PostProcess Technologies is opening up a European operation.
The Buffalo, NY-based company has made big strides in the 3D print world through the introduction of their extensive line of post processing equipment, which, as you might imagine, inspired their company name.
They have created a line of equipment that addresses what they correctly call the third step in additive manufacturing, post processing, along with the prior design and print stages.
Their founders correctly foresaw the need for sophisticated equipment at this third stage, just as there was sophisticated software and hardware at each of the prior stages. For post processing, they specifically saw the need for surface finishing and support removal. These were clearly things that needed to be done, and equipment and processes were developed by several companies to do so, especially companies marketing printers that required those functions.
But PostProcess Technologies saw something else: the need to do these functions at scale. They correctly foresaw the emergence of production 3D printing in which not only large quantities of 3D prints would require post processing, but having it done in a highly consistent manner from piece to piece.
That’s what they have developed: a system that can be used at scale to remove supports in a highly efficient manner, and similarly use mechanical processes to smooth the surfaces of inevitably layered 3D prints. Their equipment’s running parameters have been carefully tuned after thousands of operations to ensure the optimum result.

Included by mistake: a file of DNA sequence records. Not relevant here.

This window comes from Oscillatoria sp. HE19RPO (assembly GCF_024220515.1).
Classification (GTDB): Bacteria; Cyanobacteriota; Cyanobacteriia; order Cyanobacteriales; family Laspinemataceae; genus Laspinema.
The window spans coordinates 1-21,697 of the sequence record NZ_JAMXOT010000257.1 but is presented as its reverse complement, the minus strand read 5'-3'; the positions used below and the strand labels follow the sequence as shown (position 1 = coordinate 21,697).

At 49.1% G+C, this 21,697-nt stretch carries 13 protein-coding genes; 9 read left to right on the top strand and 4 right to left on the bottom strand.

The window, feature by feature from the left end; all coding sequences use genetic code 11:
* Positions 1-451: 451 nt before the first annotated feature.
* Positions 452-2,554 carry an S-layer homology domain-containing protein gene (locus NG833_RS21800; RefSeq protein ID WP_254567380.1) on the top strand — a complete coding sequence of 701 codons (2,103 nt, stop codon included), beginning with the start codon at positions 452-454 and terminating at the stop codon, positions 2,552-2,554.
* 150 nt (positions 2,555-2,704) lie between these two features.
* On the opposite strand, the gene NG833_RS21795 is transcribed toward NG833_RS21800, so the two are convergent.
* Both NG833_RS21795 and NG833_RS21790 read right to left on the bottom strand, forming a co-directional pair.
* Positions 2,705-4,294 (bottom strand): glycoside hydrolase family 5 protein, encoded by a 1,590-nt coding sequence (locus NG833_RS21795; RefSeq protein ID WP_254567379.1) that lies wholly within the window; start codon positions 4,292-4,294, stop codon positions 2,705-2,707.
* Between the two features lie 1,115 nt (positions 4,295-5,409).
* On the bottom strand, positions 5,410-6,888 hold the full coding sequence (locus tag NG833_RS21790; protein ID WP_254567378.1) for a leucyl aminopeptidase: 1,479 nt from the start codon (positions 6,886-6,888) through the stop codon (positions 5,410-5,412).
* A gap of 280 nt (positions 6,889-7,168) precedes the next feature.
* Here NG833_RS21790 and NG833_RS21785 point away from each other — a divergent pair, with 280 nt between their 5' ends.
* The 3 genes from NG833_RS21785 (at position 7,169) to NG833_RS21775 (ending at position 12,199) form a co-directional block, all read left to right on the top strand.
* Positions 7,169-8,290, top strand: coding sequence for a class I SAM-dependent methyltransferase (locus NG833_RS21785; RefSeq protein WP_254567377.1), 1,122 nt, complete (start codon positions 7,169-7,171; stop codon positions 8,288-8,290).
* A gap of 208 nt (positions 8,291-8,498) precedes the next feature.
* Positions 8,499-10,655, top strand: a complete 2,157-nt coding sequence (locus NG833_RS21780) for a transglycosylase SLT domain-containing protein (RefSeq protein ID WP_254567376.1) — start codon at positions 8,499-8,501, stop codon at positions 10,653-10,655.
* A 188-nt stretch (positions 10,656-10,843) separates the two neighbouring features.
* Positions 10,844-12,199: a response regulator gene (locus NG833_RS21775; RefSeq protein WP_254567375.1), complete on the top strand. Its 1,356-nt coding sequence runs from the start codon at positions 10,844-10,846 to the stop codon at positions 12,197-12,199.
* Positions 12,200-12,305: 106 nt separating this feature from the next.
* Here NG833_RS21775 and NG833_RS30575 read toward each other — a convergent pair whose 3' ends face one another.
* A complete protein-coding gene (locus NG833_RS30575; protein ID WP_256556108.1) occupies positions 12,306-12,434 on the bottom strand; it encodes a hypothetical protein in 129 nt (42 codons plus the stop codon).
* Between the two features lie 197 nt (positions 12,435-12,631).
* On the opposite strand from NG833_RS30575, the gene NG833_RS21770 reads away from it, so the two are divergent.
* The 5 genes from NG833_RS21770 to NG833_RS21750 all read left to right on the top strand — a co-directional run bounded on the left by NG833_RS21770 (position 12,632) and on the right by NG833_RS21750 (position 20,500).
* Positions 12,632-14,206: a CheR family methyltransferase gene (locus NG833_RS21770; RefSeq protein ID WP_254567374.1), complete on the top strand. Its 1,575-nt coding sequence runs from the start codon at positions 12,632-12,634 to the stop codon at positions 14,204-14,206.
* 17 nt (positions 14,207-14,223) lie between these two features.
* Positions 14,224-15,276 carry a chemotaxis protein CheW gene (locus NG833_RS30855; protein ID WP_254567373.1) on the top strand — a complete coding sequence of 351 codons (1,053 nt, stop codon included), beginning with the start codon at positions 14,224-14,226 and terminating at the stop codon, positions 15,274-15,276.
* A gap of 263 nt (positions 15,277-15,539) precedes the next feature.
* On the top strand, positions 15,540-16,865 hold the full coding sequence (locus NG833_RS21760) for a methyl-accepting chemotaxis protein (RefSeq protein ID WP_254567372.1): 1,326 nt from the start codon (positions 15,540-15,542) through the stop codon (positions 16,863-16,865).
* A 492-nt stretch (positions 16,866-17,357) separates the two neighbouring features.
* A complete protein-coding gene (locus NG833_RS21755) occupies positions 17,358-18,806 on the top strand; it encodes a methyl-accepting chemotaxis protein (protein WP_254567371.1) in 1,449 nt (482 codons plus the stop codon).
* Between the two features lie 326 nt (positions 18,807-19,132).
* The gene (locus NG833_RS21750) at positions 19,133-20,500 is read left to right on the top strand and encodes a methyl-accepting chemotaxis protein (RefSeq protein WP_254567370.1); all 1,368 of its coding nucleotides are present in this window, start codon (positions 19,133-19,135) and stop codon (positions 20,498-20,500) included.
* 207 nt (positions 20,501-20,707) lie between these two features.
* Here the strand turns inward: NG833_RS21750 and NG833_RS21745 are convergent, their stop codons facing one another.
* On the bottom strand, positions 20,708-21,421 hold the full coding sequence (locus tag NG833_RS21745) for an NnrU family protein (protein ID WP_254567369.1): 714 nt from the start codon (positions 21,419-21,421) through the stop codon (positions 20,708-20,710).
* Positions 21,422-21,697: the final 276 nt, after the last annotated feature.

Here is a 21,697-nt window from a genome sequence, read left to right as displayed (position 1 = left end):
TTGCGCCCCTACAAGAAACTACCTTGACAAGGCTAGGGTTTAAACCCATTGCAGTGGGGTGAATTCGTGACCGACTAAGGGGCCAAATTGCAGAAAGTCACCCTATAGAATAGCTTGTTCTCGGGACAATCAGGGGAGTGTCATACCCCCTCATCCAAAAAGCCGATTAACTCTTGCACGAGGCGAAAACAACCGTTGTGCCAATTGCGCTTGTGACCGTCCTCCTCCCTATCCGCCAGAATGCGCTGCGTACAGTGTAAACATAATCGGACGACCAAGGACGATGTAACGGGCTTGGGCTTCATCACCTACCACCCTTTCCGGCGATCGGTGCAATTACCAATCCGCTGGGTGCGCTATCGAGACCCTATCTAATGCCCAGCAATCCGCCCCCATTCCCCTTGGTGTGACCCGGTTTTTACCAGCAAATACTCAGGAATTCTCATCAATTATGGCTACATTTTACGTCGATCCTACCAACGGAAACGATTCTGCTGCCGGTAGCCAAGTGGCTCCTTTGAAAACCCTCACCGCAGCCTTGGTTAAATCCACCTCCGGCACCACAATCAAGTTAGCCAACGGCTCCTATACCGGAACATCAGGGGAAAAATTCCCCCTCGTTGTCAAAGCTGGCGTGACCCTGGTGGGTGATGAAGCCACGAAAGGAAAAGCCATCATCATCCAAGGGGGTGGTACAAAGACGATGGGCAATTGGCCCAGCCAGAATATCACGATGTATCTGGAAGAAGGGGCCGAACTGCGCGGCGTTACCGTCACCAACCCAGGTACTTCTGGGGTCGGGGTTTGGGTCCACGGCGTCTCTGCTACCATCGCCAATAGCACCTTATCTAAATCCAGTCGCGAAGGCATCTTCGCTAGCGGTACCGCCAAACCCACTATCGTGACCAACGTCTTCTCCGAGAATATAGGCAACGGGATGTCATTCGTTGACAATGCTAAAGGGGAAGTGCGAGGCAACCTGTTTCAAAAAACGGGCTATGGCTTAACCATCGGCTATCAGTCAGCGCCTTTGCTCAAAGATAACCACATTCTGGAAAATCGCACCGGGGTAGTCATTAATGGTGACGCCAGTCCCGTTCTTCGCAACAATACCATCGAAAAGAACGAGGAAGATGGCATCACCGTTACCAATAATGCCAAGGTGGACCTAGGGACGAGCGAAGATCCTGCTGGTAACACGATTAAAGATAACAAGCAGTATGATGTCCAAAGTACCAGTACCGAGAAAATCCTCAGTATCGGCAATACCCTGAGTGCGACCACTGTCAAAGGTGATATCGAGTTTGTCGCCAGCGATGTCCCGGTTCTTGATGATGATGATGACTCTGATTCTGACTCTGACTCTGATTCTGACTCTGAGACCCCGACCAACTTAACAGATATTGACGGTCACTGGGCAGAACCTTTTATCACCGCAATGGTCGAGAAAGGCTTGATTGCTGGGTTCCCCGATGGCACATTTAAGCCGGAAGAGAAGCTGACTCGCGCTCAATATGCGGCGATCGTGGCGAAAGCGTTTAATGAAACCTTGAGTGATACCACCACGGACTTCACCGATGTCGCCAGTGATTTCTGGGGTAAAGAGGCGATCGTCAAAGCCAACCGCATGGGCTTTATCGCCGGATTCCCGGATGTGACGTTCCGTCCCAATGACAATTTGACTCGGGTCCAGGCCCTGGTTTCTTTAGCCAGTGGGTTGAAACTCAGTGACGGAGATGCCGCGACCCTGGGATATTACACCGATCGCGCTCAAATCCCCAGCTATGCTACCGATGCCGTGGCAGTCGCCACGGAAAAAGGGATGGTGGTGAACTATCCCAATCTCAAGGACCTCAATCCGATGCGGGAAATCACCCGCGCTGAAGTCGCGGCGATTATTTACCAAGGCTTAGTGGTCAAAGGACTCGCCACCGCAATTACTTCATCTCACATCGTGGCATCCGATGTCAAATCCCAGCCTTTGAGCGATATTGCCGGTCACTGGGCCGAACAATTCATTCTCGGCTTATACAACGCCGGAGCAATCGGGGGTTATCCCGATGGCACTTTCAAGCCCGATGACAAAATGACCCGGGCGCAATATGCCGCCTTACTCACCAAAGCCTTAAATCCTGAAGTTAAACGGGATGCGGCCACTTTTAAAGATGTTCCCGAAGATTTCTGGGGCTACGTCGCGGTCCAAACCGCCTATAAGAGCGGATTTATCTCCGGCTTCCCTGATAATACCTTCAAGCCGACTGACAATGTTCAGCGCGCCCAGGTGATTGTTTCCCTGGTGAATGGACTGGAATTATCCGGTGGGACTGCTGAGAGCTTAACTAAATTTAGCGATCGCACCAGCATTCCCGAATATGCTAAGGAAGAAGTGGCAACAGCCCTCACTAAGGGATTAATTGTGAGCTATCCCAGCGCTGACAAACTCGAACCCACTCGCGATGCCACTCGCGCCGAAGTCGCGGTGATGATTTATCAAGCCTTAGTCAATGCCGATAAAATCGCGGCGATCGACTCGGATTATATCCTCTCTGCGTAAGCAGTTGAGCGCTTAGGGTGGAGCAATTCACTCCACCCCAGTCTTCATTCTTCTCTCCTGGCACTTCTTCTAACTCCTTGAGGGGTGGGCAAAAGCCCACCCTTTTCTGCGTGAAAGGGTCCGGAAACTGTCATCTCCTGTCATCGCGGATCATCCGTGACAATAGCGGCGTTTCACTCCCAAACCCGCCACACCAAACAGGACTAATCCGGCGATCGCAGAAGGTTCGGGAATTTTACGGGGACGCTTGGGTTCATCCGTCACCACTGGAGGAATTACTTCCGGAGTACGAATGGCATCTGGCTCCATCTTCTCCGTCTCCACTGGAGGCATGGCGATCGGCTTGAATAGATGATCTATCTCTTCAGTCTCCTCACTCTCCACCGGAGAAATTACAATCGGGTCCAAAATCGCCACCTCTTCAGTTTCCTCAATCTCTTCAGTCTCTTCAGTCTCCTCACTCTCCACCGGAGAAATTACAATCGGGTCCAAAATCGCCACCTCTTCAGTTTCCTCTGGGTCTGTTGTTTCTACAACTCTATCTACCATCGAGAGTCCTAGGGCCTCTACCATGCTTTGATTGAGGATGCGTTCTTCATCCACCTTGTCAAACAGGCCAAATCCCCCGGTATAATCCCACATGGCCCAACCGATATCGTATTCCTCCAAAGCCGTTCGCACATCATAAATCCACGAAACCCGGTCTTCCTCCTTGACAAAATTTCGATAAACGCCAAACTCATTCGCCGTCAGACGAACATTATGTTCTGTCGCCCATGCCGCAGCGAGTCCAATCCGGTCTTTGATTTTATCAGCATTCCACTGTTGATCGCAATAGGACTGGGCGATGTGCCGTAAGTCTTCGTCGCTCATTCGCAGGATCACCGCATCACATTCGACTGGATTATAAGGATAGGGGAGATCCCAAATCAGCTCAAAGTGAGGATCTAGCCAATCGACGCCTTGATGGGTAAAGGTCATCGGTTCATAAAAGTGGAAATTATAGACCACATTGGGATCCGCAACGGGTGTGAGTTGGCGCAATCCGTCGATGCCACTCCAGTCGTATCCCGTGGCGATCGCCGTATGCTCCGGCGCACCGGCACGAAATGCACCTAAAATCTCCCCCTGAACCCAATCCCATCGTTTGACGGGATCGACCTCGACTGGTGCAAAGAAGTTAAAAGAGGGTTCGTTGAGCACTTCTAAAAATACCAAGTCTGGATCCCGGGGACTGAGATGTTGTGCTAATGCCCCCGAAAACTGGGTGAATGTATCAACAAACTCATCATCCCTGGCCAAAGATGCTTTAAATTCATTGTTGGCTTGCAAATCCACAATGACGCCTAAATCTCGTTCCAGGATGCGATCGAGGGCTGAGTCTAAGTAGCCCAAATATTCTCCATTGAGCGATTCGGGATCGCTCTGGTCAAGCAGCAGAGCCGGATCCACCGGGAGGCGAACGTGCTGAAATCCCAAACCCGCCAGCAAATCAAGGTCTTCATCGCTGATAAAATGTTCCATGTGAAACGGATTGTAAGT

They even have a special unit designed to capture and purify liquid wastes in order to ensure they can be safely disposed of. It seems that PostProcess Technologies has thought of the entire customer lifecycle.
Now the company has launched a European branch to address the significant amount of 3D printing taking place on that continent. They’re following a familiar process: opening a local operation, in this case, based in Nice, France.
This is a wise choice, because we’ve seen other US companies attempt to market to this diverse region remotely, only to fail due to misunderstandings of their market. The best and proven way to succeed is to open a local branch and staff it with people who do indeed understand the area.
This is the same approach taken by several other 3D printing companies, most notably MakerBot and Formlabs, both of whom succeeded in their European ventures with this method.
Will PostProcess Technologies succeed as well?